It took Patric Young
and the Gators longer than expected to flex their muscle on Friday. (Mike Ehrmann/Getty Images)
ORLANDO, Fla. – The 8-vs.-9 matchup is supposed to be the close game. The 1-vs.-16 matchup is supposed to be the blowout. South region No. 8 seed Colorado and No. 16 seed Albany declined to honor that understanding Thursday. A few minutes after the Buffaloes laid down against Pittsburgh, Albany pushed top-seeded Florida deep into the second half before finally succumbing to inevitability.
The Great Danes started off hot from the field, and unlike most of Florida's SEC opponents, they weren't flustered by the Gators' press or smothered by their halfcourt defense. But Florida went on a second-half run sparked by a Patric Young dunk, and the Gators advanced to the Round of 32 with a 67-55 win. Florida will face No. 9 seed Pittsburgh on Saturday in a matchup that looks much closer than the teams’ seeds would suggest.
Albany, which reached Orlando after beating Mount Saint Mary’s in the First Four, got a game-high 21 points from point guard DJ Evans. Evans, generously listed at 5-foot-9, also grabbed seven rebounds. The Great Danes shot 56 percent in the first half, but only because they missed six consecutive shots after making 12 of their first 20. Albany trailed by six at halftime, but tied the score at 39 on Peter Hooley’s free throw with 14:32 remaining.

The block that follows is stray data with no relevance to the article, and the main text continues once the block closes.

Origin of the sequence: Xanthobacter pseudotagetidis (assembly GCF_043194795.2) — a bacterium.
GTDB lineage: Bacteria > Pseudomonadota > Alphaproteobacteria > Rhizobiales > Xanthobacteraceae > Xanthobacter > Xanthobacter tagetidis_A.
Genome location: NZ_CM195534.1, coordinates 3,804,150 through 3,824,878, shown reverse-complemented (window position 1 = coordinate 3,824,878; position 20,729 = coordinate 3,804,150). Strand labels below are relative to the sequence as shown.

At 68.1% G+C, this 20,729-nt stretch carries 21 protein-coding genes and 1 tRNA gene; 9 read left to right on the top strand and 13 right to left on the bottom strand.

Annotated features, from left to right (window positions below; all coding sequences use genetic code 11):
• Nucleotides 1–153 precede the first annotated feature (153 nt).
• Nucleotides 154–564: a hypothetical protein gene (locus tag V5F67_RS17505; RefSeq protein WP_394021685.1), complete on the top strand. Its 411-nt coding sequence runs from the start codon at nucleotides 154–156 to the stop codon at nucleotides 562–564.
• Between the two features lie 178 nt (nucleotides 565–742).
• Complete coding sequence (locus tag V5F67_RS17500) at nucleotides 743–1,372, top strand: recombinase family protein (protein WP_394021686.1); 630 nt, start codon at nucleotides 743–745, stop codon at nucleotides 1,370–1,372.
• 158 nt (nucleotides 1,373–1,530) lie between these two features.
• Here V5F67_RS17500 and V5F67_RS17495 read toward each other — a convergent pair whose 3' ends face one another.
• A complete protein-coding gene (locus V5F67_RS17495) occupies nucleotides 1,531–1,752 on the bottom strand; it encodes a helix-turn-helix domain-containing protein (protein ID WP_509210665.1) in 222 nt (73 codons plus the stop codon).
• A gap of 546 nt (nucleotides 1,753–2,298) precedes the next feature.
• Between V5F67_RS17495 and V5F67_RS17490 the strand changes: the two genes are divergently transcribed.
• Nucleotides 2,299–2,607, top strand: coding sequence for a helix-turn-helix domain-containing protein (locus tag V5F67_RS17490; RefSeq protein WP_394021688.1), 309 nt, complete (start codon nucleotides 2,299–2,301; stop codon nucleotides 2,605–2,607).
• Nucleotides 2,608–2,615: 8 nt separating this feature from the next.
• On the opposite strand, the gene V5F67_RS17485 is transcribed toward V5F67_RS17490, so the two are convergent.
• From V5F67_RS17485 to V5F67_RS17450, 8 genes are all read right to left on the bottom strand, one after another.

On the ensuing possession, Florida finally awoke from its slumber. Young (10 points, 10 rebounds) grabbed a Will Yeguete miss, turned and threw down a righthanded dunk that left Albany’s Gary Johnson and John Puk writhing on the ground. Johnson also fouled Young on the play, and Young hit the free throw. On Albany’s next possession, Florida guard Kasey Hill stole a pass and took it the length of the court for a layup. Florida’s 9-0 run following the tie gave the Gators a cushion, and they cruised the rest of the way.
If the Gators get a look at how Pittsburgh played against Colorado, they’ll likely be on high alert Saturday. If Florida’s shooters misfire from three-point range as often as they did Thursday (3 of 12), the Panthers should be able to contain the Gators’ halfcourt offense. If Pittsburgh does that and handles Florida’s press as well as Albany did in the first half, the tournament could lose a No. 1 seed.
The Gators know that, so expect them to arrive Saturday with a little more edge.
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